Formerly known as Burlington Coat Factory, the national off-price department store chain will set up shop in Sports Authority’s former spot at 8355 Leesburg Pike.

The store will help occupy one of the noticeable gaps in the shopping center. The space for Pier 1 Imports, which shuttered its doors at 8311 Leesburg Pike in January, currently has a “For Lease” sign.

A sign outside of the Greensboro Metro station says that the store is “coming soon” and asks people interested in jobs to text “RETAIL” to 97211.

Building permits indicate that work, including demolition and framing, is getting done on the site.

0 Comments

After the franchise owner for the Huntington Learning Centers in Tysons and Springfield was arrested yesterday for sexual abuse of children, the company announced the locations will close.

Jeffrey Cummins, a local music teacher, was arrested at Dulles International Airport yesterday and faces eight felony counts of indecent liberties by a custodian against children.

The Tysons facility operates in the Centennial Plaza shopping center at 8290 Old Courthouse Road. According to the company’s website, the facility has been open for 23 years.

The Huntington Learning Center was quick to note that the abuse did not occur inside the centers, but will close the facilities regardless. According to a statement from CEO Eileen Huntington:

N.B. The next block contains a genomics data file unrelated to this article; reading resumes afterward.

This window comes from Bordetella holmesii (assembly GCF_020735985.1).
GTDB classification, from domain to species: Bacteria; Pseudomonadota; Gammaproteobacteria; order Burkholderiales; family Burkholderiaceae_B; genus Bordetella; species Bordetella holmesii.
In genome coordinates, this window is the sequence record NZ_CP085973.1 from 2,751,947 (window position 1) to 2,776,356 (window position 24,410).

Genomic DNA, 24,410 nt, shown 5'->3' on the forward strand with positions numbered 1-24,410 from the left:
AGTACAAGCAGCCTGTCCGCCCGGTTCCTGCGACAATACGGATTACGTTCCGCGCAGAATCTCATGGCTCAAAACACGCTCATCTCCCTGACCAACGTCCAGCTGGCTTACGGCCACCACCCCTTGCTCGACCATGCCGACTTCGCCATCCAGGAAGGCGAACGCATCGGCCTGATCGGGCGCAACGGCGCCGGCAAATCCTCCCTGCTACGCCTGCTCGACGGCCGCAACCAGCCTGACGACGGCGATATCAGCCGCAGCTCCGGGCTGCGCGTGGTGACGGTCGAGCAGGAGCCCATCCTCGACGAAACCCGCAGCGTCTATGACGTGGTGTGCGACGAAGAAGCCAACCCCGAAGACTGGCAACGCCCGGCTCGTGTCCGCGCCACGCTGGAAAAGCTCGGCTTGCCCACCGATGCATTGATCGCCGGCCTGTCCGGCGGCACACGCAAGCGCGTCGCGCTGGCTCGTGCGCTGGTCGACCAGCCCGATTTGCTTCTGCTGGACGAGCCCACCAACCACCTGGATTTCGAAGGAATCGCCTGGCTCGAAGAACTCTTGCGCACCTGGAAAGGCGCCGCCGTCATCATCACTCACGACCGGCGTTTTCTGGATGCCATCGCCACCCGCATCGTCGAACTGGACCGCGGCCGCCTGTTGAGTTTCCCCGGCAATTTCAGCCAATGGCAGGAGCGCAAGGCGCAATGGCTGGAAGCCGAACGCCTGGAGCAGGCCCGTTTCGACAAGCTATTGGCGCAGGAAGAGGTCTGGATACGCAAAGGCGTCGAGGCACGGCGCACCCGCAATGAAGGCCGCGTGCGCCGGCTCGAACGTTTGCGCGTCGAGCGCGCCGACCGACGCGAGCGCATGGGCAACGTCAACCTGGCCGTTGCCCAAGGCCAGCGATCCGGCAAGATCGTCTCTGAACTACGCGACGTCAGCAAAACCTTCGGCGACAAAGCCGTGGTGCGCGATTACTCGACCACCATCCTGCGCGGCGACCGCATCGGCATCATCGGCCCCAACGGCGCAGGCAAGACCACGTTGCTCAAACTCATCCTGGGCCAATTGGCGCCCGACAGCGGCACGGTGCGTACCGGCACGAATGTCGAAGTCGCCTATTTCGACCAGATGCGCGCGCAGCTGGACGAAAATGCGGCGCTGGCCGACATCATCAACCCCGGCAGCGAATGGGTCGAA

“Today we were made aware of allegations of abuse that occurred inside the home of one of our franchise owners in the Washington, DC area. We are shocked and appalled by this alleged behavior and are actively cooperating with police and investigators to the fullest extent possible. Our mission has always been to provide a safe and supportive environment for students, and although the alleged abuse did not occur inside one of our centers, we have nevertheless made the decision to close these two centers until further notice.”

Police say the nearly year-long investigation started when a juvenile disclosed that he had been inappropriately touched by Cummins over several years. A second victim came forward in January and said he too had been abused, police said in a press release.

When the locations will close and how many students will be affected by the closure remains unknown.

Photo via Fairfax County Police Department

0 Comments